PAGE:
“The order of mandamus is of a most extensive remedial nature, and is, in form, a command issuing from the High Court of Justice, directed to any person, corporation or inferior tribunal, requiring him or them to do some particular thing therein specified which appertains to his or their office and is in the nature of a public duty. Its purposes is to remedy the defects of justice and accordingly it will issue, to the end that justice may be done, in all cases where there is a specific legal right and no specific legal remedy for enforcing that right; and it may issue in cases where, although there is an alternative legal remedy, yet that mode of redress is less convenient, beneficial and effectual.”
At paragraph 90 headed “the mandate”, it is stated:
“The order must command no more than the party against whom the application is made is legally bound to perform. Where a general duty is imposed, a mandamus cannot require it to be done at once. Where a statute, which imposes a duty leaves discretion as to the mode of performing the duty in the hands of the party on whom the obligation is laid, a mandamus cannot command the duty in question to be carried out in a specific way.”
After quoting the above passage the Court of Appeal stated in the Kenya National Examinations Council case that an order of mandamus issues to:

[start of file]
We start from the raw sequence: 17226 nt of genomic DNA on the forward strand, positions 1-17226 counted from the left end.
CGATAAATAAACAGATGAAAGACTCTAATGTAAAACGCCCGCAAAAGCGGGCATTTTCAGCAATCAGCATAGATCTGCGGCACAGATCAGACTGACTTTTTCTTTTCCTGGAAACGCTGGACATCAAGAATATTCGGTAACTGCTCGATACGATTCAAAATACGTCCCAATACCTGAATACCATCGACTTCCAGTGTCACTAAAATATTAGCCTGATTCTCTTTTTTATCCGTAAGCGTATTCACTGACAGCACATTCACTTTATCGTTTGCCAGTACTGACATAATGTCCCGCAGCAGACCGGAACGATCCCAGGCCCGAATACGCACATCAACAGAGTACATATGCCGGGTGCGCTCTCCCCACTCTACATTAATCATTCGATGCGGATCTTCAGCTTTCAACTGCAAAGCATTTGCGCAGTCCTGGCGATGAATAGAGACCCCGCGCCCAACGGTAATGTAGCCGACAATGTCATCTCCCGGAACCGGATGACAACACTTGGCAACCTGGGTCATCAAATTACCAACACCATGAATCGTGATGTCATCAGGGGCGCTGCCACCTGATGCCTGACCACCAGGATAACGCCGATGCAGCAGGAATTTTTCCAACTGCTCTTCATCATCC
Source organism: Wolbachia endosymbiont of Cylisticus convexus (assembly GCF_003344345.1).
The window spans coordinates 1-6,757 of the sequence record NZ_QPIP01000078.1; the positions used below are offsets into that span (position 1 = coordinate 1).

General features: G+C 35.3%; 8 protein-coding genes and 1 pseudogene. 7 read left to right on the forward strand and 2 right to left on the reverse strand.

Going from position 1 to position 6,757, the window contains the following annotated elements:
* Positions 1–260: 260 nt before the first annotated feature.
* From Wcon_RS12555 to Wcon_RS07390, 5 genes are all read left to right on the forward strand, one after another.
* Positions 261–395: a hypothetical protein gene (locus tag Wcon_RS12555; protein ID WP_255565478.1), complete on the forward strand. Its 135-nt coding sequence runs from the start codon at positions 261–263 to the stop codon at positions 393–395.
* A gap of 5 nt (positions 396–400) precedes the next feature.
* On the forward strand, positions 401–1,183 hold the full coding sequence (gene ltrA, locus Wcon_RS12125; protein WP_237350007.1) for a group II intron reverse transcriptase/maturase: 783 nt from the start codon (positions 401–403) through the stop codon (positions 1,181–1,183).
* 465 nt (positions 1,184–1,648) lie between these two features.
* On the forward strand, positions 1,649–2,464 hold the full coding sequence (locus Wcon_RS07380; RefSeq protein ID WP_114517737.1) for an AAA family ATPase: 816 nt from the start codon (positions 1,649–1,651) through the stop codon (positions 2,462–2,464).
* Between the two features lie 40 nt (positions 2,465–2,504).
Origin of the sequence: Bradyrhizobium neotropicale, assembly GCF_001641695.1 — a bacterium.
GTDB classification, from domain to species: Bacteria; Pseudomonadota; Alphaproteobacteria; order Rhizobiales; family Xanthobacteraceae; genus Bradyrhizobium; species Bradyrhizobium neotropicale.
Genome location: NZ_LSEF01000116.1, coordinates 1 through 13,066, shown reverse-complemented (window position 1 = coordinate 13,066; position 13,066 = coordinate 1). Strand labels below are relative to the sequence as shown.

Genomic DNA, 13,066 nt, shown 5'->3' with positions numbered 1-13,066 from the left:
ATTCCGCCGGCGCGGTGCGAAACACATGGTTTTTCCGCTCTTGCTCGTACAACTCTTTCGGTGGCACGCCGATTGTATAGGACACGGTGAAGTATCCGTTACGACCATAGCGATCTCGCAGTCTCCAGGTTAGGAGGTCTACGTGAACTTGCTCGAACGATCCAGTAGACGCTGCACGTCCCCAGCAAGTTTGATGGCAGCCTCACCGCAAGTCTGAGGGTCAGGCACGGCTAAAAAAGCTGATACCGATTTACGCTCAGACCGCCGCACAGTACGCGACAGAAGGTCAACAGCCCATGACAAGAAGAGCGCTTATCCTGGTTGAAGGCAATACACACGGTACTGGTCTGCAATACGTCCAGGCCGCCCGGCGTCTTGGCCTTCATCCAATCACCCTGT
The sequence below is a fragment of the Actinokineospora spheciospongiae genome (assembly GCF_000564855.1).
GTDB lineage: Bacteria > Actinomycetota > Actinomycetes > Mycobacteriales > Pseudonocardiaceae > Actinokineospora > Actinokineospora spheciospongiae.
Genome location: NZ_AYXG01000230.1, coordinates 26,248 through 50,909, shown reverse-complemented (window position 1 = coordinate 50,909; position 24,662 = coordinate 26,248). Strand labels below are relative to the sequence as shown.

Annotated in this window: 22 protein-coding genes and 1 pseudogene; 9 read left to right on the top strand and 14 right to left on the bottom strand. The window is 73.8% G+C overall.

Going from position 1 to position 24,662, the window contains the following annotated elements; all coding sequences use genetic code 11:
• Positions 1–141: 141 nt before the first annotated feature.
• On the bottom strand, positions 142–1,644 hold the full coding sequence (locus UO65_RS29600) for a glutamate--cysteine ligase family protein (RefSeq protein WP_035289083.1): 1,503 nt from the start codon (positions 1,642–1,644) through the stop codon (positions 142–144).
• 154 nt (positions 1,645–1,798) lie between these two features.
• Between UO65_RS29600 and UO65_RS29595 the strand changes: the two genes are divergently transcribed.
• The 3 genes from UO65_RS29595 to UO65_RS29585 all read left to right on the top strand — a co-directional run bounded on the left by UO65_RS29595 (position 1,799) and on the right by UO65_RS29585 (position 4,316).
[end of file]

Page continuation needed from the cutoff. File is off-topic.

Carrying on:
“compel the performance of a public duty which is imposed on a person or body of persons by a statute and where that person or body of persons has failed to perform the duty to the detriment of a party who has a legal right to expect the duty to be performed.”
Is it part of the Commissioner of Lands duty imposed by statute to revoke allotments of public land? I do not think so. No provision to that effect has been cited to me and I know of none. The order of mandamus was therefore not the appropriate remedy to seek in this matter. As was stated in the Kenya National Examinations Council case “If the complaint is that the duty… has not been performed according to law mandamus is the wrong remedy to apply for because, like an order of prohibition, an order of mandamus cannot quash what has already been done.” That can only be done by an order of certiorari. I therefore again agree with counsel for the first and second Interested Parties that mandamus cannot issue in this case where the illegal act sought to be prohibited or reversed is still intact. The prayer for mandamus is therefore rejected.
As is well known prohibition looks to the future. It is issued to prohibit what has not been done. It cannot do anything about what has already been done. In this case the prayer for an order of prohibition is couched in such way that it could only be efficacious if the alleged illegal act had been quashed and an order of mandamus issued. As matters stand now an order of prohibition will be futile and cannot therefore issue.
In the upshot this application fails in its entirety and it is hereby dismissed with costs to the Interested Parties.
DATED this 18th day of December 2007